Lower serum potassium associated with increased mortality in dialysis patients: A nationwide prospective observational cohort study in Korea

PLoS One. 2017 Mar 6;12(3):e0171842. doi: 10.1371/journal.pone.0171842. eCollection 2017.

Abstract

Background: Abnormal serum potassium concentration has been suggested as a risk factor for mortality in patients undergoing dialysis patients. We investigated the impact of serum potassium levels on survival according to dialysis modality.

Methods: A nationwide, prospective, observational cohort study for end stage renal disease patients has been ongoing in Korea since August 2008. Our analysis included patients whose records contained data regarding serum potassium levels. The relationship between serum potassium and mortality was analyzed using competing risk regression.

Results: A total of 3,230 patients undergoing hemodialysis (HD, 64.3%) or peritoneal dialysis (PD, 35.7%) were included. The serum potassium level was significantly lower (P < 0.001) in PD (median, 4.5 mmol/L; interquartile range, 4.0-4.9 mmol/L) than in HD patients (median, 4.9 mmol/L; interquartile range, 4.5-5.4 mmol/L). During 4.4 ± 1.7 years of follow-up, 751 patients (23.3%) died, mainly from cardiovascular events (n = 179) and infection (n = 120). In overall, lower serum potassium level less than 4.5 mmol/L was an independent risk factor for mortality after adjusting for age, comorbidities, and nutritional status (sub-distribution hazard ratio, 1.30; 95% confidence interval 1.10-1.53; P = 0.002). HD patients showed a U-shaped survival pattern, suggesting that both lower and higher potassium levels were deleterious, although insignificant. However, in PD patients, only lower serum potassium level (<4.5 mmol/L) was an independent predictor of mortality (sub-distribution hazard ratio, 1.35; 95% confidence interval 1.00-1.80; P = 0.048).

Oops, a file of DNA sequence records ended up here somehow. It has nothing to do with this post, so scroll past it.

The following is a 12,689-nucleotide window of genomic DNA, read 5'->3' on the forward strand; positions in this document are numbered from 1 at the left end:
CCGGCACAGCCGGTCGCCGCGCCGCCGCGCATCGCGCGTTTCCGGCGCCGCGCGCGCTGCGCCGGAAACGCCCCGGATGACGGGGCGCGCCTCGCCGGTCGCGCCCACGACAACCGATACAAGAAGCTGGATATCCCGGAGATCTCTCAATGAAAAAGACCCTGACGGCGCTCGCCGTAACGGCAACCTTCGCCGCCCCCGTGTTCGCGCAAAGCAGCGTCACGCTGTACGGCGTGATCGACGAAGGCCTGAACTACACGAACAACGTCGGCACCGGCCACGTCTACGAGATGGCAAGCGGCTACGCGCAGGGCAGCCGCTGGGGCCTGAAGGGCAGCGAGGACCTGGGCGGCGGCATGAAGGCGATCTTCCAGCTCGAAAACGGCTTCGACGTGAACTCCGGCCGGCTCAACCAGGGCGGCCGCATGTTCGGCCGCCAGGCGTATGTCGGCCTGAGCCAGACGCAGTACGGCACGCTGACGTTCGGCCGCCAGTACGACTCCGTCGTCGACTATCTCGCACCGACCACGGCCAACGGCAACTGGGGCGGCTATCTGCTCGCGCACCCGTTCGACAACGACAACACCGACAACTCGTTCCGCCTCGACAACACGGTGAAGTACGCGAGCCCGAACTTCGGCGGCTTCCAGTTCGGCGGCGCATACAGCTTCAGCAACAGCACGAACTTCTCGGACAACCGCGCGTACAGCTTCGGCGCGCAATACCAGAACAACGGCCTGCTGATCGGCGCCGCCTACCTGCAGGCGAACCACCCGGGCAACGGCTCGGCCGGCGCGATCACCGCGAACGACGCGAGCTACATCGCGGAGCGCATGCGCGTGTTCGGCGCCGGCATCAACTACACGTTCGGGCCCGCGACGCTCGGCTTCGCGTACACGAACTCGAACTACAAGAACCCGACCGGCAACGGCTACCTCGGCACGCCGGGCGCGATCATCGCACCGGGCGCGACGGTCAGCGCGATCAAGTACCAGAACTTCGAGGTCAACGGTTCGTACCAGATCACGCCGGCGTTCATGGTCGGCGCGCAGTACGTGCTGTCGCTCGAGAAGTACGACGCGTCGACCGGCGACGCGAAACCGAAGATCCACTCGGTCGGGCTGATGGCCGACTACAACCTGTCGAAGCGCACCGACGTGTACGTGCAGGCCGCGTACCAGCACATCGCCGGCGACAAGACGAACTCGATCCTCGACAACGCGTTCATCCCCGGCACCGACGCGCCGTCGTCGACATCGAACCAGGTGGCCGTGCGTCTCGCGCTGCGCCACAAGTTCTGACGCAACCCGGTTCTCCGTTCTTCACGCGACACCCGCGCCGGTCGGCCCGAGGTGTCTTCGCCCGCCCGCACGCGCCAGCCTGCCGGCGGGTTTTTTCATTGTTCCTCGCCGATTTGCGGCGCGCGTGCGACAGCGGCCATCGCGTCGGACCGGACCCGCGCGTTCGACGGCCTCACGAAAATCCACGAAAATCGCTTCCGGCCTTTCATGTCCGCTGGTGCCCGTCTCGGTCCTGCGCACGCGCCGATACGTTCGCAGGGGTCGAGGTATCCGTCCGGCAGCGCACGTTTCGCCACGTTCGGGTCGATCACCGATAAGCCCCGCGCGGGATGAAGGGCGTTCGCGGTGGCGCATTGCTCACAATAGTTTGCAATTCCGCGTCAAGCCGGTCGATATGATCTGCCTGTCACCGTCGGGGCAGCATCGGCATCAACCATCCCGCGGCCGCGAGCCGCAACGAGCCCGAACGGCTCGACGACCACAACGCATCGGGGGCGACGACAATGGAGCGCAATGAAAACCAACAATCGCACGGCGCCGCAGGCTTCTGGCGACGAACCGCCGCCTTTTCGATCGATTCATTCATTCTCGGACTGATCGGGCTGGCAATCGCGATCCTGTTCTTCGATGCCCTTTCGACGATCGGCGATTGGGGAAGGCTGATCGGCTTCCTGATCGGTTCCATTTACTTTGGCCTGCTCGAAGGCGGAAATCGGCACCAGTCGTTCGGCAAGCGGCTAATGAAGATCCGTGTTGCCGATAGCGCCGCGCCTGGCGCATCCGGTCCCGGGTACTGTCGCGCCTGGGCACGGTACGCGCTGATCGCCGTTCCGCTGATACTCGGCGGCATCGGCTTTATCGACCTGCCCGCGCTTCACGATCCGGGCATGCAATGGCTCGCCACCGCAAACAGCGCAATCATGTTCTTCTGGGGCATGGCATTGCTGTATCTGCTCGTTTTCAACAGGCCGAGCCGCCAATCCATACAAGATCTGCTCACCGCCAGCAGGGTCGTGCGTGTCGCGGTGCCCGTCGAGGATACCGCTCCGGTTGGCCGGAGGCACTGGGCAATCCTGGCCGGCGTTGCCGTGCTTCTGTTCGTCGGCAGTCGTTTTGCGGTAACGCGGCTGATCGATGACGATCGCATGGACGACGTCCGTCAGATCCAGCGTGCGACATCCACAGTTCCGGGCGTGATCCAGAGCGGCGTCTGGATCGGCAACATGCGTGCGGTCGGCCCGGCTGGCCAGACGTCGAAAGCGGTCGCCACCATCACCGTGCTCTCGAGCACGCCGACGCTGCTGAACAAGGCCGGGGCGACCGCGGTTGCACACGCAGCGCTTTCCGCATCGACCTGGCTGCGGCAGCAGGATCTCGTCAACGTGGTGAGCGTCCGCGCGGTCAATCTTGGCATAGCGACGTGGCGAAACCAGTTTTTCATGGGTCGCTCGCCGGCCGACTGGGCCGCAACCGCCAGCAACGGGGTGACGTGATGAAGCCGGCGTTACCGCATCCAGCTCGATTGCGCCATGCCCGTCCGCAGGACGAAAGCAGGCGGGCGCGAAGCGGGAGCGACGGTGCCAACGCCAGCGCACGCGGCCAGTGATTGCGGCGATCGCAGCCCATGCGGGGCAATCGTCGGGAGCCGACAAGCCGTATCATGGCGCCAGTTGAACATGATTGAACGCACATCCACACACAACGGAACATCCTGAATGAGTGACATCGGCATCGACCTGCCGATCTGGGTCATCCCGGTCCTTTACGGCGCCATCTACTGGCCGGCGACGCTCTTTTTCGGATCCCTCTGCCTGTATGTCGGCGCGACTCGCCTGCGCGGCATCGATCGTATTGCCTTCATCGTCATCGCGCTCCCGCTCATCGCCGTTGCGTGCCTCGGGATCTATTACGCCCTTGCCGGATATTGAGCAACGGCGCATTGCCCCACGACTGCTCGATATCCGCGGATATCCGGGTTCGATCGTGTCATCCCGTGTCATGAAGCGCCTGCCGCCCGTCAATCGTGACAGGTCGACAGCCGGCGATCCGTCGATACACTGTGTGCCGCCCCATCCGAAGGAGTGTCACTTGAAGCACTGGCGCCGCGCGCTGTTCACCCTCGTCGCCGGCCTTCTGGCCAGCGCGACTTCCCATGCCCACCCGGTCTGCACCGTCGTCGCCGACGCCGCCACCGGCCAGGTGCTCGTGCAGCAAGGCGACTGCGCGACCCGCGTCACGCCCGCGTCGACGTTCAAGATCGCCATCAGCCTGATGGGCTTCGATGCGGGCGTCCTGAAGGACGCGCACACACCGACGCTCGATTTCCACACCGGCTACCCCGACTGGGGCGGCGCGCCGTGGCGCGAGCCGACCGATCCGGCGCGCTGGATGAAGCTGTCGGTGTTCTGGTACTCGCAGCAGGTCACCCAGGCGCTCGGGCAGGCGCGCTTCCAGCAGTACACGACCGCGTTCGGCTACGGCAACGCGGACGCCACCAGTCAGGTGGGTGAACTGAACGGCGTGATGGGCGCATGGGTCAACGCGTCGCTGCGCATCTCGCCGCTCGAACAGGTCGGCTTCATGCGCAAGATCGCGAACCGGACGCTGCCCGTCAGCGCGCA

Conclusion: Lower serum potassium levels (<4.5 mmol/L) occur more commonly in PD than in HD patients. It represents an independent predictor of survival in overall dialysis, especially in PD patients. Therefore, management of dialysis patients should focus especially on reducing the risk of hypokalemia, not only that of hyperkalemia.

Publication types

  • Multicenter Study
  • Observational Study

MeSH terms

  • Cause of Death
  • Female
  • Humans
  • Incidence
  • Kidney Failure, Chronic / blood*
  • Kidney Failure, Chronic / epidemiology
  • Kidney Failure, Chronic / mortality*
  • Kidney Failure, Chronic / therapy
  • Male
  • Middle Aged
  • Potassium / blood*
  • Proportional Hazards Models
  • Prospective Studies
  • Renal Dialysis / mortality*
  • Republic of Korea / epidemiology

Substances

  • Potassium

Grant support

This research was supported by a grant of the Korea Health Technology R&D Project through the Korea Health Industry Development Institute (KHIDI), funded by the Ministry of Health & Welfare, Republic of Korea (grant number: HC15C1129).